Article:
On June 25, 1950, Communist North Korea launched a massive invasion of South Korea, captured Seoul and moved with devastating force down the peninsula. Under the aegis of the United Nations, U.S. troops began arriving in Korea a few days later most of them garrison-soft, poorly armed and equipped. Though they often fought bravely, the American losses were terrible as the North Koreans and their Soviet-supplied armor smashed into disorganized Korean and American troops.

It was in this period that the supposed massacre at No Gun Ri took place, in reaction to the concern that North Korean troops were infiltrating the hordes of refugees to penetrate the defenders' lines. As James Webb, former secretary of the Navy and winner of the Navy Cross as a Marine in Vietnam, wrote in the Wall Street Journal: The U.S. Army casualty figures for July 1950 in Korea were 2,834 killed and 2,486 wounded, a horrendously high ratio of killed to wounded (No Gun Ri occurred July 26). Webb notes that there were orders that no refugees were to be allowed to cross the unit's lines. "Such orders, excised from the chaos that created their necessity, fall heavily on the minds and consciences of those who have never been called upon to make the Hobson's choice of combat: Do I protect my men and lose my innocence? Or do I keep my innocence and lose my men? … America is a lovely place to have such debates as we sit in brightly lit offices next to our computers under the whir of air conditioners … and sip on herbal tea or Snapple." While exaggeration of war records is not unfamiliar, there has been a tendency in recent years for ex-soldiers to falsely claim dishonor and Edward Daily's account of No Gun Ri fits the pattern. "They do that because there is a movement in this country, the victim-hero thing. 'People will feel sorry for me that I killed women and children and they will understand me.' " The New York Times included that comment from Richard Burns, a Vietnam veteran who was a consultant on the 1998 book "Stolen Valor: How the Vietnam Generation Was Robbed of Its Heroes and Its History," by R.G. Burkett and Glenna Whitley. Victimization has become a perverse distinction in our muddled society, and it is perhaps sadly understandable that it has infested some veterans.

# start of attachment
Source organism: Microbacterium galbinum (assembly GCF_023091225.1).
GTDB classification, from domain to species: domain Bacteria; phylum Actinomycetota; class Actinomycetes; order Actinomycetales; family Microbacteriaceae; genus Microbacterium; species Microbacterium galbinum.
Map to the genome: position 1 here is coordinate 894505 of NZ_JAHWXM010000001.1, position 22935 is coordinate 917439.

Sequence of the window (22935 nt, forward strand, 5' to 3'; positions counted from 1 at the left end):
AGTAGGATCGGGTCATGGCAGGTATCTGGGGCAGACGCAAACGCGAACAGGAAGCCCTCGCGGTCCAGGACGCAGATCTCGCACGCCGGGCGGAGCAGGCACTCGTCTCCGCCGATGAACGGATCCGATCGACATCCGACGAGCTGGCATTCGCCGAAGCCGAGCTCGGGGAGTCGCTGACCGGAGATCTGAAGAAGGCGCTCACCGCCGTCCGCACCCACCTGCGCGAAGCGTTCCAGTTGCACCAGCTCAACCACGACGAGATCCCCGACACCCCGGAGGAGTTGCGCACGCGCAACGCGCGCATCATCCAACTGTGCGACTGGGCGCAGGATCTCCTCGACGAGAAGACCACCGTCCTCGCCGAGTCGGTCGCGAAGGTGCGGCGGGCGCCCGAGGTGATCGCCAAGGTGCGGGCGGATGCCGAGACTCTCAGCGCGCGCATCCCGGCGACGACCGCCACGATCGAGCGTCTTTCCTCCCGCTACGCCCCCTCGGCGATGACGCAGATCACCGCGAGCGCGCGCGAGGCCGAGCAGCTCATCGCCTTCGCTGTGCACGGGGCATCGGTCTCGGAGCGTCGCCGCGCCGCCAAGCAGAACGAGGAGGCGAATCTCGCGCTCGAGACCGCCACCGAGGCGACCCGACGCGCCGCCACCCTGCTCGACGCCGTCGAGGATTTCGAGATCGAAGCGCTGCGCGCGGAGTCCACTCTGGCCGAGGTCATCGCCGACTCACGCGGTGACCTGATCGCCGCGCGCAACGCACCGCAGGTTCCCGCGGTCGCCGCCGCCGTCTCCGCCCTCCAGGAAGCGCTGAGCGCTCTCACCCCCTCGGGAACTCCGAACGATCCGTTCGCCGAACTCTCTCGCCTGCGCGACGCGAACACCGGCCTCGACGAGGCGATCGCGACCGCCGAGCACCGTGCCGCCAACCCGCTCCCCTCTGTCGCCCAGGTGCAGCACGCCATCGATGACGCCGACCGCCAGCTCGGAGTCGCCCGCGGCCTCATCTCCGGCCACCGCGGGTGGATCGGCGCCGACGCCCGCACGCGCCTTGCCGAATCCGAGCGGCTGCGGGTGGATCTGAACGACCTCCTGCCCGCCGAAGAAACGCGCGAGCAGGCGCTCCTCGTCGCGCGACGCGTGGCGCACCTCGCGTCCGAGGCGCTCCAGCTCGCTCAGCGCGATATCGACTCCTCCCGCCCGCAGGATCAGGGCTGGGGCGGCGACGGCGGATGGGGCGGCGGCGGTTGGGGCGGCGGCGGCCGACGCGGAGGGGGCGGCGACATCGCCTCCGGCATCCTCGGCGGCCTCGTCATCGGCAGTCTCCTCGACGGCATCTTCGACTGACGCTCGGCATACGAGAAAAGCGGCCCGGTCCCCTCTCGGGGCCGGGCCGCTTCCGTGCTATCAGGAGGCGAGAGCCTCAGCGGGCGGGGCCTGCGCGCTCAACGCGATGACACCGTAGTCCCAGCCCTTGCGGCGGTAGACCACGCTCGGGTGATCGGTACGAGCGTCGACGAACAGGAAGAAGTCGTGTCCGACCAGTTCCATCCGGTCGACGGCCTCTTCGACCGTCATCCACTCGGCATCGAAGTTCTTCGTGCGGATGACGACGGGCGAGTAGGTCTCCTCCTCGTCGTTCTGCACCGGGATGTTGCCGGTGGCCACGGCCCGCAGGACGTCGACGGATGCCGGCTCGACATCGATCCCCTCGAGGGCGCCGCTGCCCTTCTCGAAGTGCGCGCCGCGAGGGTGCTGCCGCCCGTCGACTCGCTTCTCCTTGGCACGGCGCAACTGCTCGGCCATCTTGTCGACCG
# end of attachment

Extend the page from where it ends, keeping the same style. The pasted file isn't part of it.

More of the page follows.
It is not understandable that the American press has been so eager to exploit this sad state of mind. That the media have aggressively done so suggests that the armed forces are becoming an increasingly exotic blossom in our cultural garden. Fewer and fewer of the young from America's privileged families any longer take time out from earning graduate degrees to enable them to reform society or from pursuing the glories of dot-com achievement to wear their nation's uniforms. That ignorance of military subculture, with its hard and special ethic, is dangerous and dishonors those who serve the nation, past and present.